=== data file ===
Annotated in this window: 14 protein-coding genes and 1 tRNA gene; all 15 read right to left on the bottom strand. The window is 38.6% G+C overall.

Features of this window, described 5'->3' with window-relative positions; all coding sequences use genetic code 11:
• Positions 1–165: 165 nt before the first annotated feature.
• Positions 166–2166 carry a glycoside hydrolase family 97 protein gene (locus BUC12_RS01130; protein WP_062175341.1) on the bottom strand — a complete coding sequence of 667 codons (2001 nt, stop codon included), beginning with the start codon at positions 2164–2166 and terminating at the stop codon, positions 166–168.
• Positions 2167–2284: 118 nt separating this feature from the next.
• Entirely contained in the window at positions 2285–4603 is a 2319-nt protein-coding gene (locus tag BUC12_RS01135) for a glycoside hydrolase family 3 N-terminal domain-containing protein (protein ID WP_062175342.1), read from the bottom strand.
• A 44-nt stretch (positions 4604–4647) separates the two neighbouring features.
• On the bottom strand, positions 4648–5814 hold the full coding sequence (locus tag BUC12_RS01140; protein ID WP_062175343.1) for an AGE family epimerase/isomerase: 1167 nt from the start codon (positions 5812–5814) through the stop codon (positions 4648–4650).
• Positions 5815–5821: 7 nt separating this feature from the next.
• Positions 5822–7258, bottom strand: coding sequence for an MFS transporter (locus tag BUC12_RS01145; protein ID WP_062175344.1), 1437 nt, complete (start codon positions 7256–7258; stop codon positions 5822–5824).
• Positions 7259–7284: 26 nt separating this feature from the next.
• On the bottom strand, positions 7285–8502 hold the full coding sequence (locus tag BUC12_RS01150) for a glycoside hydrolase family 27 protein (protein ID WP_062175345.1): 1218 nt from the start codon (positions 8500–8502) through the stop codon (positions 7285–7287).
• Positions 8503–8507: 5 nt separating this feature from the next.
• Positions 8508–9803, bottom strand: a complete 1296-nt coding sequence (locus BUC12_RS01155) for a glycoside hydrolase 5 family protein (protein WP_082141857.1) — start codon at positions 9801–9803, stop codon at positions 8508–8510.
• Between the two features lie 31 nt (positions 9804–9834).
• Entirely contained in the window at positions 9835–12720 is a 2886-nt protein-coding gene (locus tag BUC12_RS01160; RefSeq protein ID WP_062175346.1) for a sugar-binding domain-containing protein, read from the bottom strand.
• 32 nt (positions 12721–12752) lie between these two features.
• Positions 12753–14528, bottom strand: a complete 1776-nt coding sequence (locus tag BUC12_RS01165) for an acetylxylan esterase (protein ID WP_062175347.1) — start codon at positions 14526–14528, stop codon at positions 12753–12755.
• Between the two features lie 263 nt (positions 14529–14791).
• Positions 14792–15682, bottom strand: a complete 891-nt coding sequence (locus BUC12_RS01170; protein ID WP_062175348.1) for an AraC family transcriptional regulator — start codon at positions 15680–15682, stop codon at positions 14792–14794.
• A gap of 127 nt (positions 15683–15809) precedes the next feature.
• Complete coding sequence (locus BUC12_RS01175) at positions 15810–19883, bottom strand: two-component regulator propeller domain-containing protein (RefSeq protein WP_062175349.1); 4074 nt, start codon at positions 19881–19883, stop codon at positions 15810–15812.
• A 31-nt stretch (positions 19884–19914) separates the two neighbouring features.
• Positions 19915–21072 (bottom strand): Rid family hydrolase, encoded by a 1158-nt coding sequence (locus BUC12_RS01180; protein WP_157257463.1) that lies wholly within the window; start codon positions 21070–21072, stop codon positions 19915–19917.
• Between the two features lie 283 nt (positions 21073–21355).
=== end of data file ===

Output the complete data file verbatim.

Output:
Annotated in this window: 14 protein-coding genes and 1 tRNA gene; all 15 read right to left on the bottom strand. The window is 38.6% G+C overall.

Features of this window, described 5'->3' with window-relative positions; all coding sequences use genetic code 11:
• Positions 1–165: 165 nt before the first annotated feature.
• Positions 166–2166 carry a glycoside hydrolase family 97 protein gene (locus BUC12_RS01130; protein WP_062175341.1) on the bottom strand — a complete coding sequence of 667 codons (2001 nt, stop codon included), beginning with the start codon at positions 2164–2166 and terminating at the stop codon, positions 166–168.
• Positions 2167–2284: 118 nt separating this feature from the next.
• Entirely contained in the window at positions 2285–4603 is a 2319-nt protein-coding gene (locus tag BUC12_RS01135) for a glycoside hydrolase family 3 N-terminal domain-containing protein (protein ID WP_062175342.1), read from the bottom strand.
• A 44-nt stretch (positions 4604–4647) separates the two neighbouring features.
• On the bottom strand, positions 4648–5814 hold the full coding sequence (locus tag BUC12_RS01140; protein ID WP_062175343.1) for an AGE family epimerase/isomerase: 1167 nt from the start codon (positions 5812–5814) through the stop codon (positions 4648–4650).
• Positions 5815–5821: 7 nt separating this feature from the next.
• Positions 5822–7258, bottom strand: coding sequence for an MFS transporter (locus tag BUC12_RS01145; protein ID WP_062175344.1), 1437 nt, complete (start codon positions 7256–7258; stop codon positions 5822–5824).
• Positions 7259–7284: 26 nt separating this feature from the next.
• On the bottom strand, positions 7285–8502 hold the full coding sequence (locus tag BUC12_RS01150) for a glycoside hydrolase family 27 protein (protein ID WP_062175345.1): 1218 nt from the start codon (positions 8500–8502) through the stop codon (positions 7285–7287).
• Positions 8503–8507: 5 nt separating this feature from the next.
• Positions 8508–9803, bottom strand: a complete 1296-nt coding sequence (locus BUC12_RS01155) for a glycoside hydrolase 5 family protein (protein WP_082141857.1) — start codon at positions 9801–9803, stop codon at positions 8508–8510.
• Between the two features lie 31 nt (positions 9804–9834).
• Entirely contained in the window at positions 9835–12720 is a 2886-nt protein-coding gene (locus tag BUC12_RS01160; RefSeq protein ID WP_062175346.1) for a sugar-binding domain-containing protein, read from the bottom strand.
• 32 nt (positions 12721–12752) lie between these two features.
• Positions 12753–14528, bottom strand: a complete 1776-nt coding sequence (locus tag BUC12_RS01165) for an acetylxylan esterase (protein ID WP_062175347.1) — start codon at positions 14526–14528, stop codon at positions 12753–12755.
• Between the two features lie 263 nt (positions 14529–14791).
• Positions 14792–15682, bottom strand: a complete 891-nt coding sequence (locus BUC12_RS01170; protein ID WP_062175348.1) for an AraC family transcriptional regulator — start codon at positions 15680–15682, stop codon at positions 14792–14794.
• A gap of 127 nt (positions 15683–15809) precedes the next feature.
• Complete coding sequence (locus BUC12_RS01175) at positions 15810–19883, bottom strand: two-component regulator propeller domain-containing protein (RefSeq protein WP_062175349.1); 4074 nt, start codon at positions 19881–19883, stop codon at positions 15810–15812.
• A 31-nt stretch (positions 19884–19914) separates the two neighbouring features.
• Positions 19915–21072 (bottom strand): Rid family hydrolase, encoded by a 1158-nt coding sequence (locus BUC12_RS01180; protein WP_157257463.1) that lies wholly within the window; start codon positions 21070–21072, stop codon positions 19915–19917.
• Between the two features lie 283 nt (positions 21073–21355).